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What is the Formula for pipe fitting take off?


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Answered 2011-10-27 01:30:17

For 90 degree fittings divide the diameter by 2 then add quotion to original diameter

for 45 degree fittings multiply .625 X the diameter on 3r 45's multiply .625X diameter then X 2

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The take off formula of a 45 degree elbow pipe, will depend on what the pipe is on. Sometimes a 45 degree pipe will need a 90 degree right angle turn to come off.


measure the length of the fitting first. Then insert pipe into fitting and mark a line on pipe. measure that bit of pipe. deduct off the length of fitting and half it to give you your x dimension


There is no one formula for fitting take offs. The general rule used for gal and black malleable fittings is on a center to center measurement to take off the ID of the pipe you are using on each end of the pipe. Example if center to center measurement is 10 feet between a 1 inch tee and a 1 inch 90 ell. The end to end measurement would be minus 2 inches for a total of 9 foot 10 inches. If you are a industrial pipe fitter there is a pipe fitters blue book that covers all this and a lot more,but the formula we use is take the size of the fitting and break it down 4 times add the second and forth dimension together and there's your take off,ex. 10 inch 45 degree carbon steel would be like this,,,,,10-5- 2.5-11/4=6 1/4 take out.......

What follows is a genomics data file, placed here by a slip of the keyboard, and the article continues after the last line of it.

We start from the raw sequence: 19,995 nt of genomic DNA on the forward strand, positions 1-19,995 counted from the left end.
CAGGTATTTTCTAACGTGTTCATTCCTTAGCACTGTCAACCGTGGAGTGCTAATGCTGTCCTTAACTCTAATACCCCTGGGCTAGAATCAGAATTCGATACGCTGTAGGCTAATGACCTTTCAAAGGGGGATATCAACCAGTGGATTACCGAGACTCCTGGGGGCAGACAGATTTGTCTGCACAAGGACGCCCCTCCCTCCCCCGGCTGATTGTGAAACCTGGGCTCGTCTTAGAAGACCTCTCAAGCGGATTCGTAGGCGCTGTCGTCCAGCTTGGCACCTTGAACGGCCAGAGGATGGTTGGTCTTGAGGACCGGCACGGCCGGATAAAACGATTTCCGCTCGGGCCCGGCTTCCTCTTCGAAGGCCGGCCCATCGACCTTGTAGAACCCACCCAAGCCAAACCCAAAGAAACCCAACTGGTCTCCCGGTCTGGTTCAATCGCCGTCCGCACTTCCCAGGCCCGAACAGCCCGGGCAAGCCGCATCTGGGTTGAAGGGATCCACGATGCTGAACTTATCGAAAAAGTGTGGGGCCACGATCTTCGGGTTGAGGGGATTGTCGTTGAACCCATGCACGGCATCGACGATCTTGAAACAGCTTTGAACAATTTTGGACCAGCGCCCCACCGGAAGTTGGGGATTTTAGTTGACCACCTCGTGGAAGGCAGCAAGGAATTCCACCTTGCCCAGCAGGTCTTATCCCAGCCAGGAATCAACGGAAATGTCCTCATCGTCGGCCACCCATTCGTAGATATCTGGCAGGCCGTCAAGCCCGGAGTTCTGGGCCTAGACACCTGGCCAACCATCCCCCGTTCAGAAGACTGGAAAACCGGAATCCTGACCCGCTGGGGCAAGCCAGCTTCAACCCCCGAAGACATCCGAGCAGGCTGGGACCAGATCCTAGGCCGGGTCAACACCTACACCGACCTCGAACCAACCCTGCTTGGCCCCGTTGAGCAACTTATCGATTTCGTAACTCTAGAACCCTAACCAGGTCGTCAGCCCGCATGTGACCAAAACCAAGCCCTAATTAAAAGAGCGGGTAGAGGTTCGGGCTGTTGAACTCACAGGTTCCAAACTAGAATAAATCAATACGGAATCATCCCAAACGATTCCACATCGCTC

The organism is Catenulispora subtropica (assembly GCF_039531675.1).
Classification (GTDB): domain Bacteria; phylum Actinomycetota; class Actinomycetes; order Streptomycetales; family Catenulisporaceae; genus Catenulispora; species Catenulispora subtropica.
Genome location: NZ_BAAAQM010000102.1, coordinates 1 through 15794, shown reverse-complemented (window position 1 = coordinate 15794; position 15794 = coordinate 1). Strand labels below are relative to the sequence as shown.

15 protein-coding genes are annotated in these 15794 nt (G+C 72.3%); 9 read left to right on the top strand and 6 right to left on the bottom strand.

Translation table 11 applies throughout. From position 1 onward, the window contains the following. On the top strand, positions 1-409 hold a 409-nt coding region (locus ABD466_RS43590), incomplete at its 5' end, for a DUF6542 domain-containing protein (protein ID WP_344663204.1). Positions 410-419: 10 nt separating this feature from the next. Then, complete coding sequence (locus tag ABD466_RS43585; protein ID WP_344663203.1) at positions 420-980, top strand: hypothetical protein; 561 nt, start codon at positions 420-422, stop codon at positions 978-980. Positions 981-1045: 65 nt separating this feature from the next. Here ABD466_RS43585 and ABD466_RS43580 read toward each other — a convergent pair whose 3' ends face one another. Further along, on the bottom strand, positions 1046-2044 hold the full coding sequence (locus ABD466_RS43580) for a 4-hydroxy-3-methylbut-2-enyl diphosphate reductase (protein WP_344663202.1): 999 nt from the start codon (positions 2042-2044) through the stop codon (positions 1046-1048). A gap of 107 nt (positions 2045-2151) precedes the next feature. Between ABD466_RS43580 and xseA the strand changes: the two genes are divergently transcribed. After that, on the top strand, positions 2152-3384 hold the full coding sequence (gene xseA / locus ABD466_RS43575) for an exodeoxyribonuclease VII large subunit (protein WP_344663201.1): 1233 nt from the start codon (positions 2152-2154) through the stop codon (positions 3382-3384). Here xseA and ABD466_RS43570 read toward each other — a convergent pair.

Depends on the stove, but usually not



Fitting take off is looking at plans and seeing how many valves ,tees ,and other fittings are needed for the proper installation


A broken PVC pipe that is glued to a metal fitting might be removed by applying heat to the PVC pipe. Heat should not be from an open flame, but a heat gun to prevent fire from the glue burning.


If that's where the freezing occurred and the compression fitting wasn't tight enough.


Where a single pipe tees off into 2 or 3 other pipes, like a Y fitting, a T fitting or a Double T or a Double Y


Take Off's are meant for what is the take off of a 10'' 90.that would be 15''.a standard long radius 90 will be one and half times the diameter of the pipe.8'' would be 12''a short radius fitting would be different.the system this is it=1.2.1.2. works well.


Use a pair of plyers and two small pieces of cork to grab the threaded pipe while you rotate the female fitting. Also, if you don't need the threaded piece anymore, you can use a whole cork inserted into the threaded pipe with a bit of apoxy or super glue.


The take-off for a standard radius 90 is one and one half the diameter of the pipe. Example: 6 inch 90 has a take- off of 9 inches. The take-off for short radius 90 would be the dia. of the pipe. Long radius 90 is 2 times the pipe diameter.



The take off for 90 degree pipe fittings is size of 90 plus half example 8" 90 8+4= is 12" take off 10" 90 10+5= 15" take off


Take cold inlet water pipe off tank. The dip tube sits below the fitting joining to the tank on the cold inlet side. You can pull it out and replace it.


It is located inside the smaller pipe or tube that is coming off the bottom of the evaporator. The pipe (tube) is under the bottom of the dryer. Disconnect the fitting and look inside the tube and you will see it. Take a pair of needle nose plairs and pull it right out.


An inside pipe wrench also called a pipe extractor. It drives into the broken off pipe and is then turned with a crescent wrench.Normally a extractor or inside pipe wrench does not work removing a pipe . What works best is the use of a hack saw blade and a chisel to cave in the threads after the threads are cut.. BECAREFUL not to cut into the fitting threads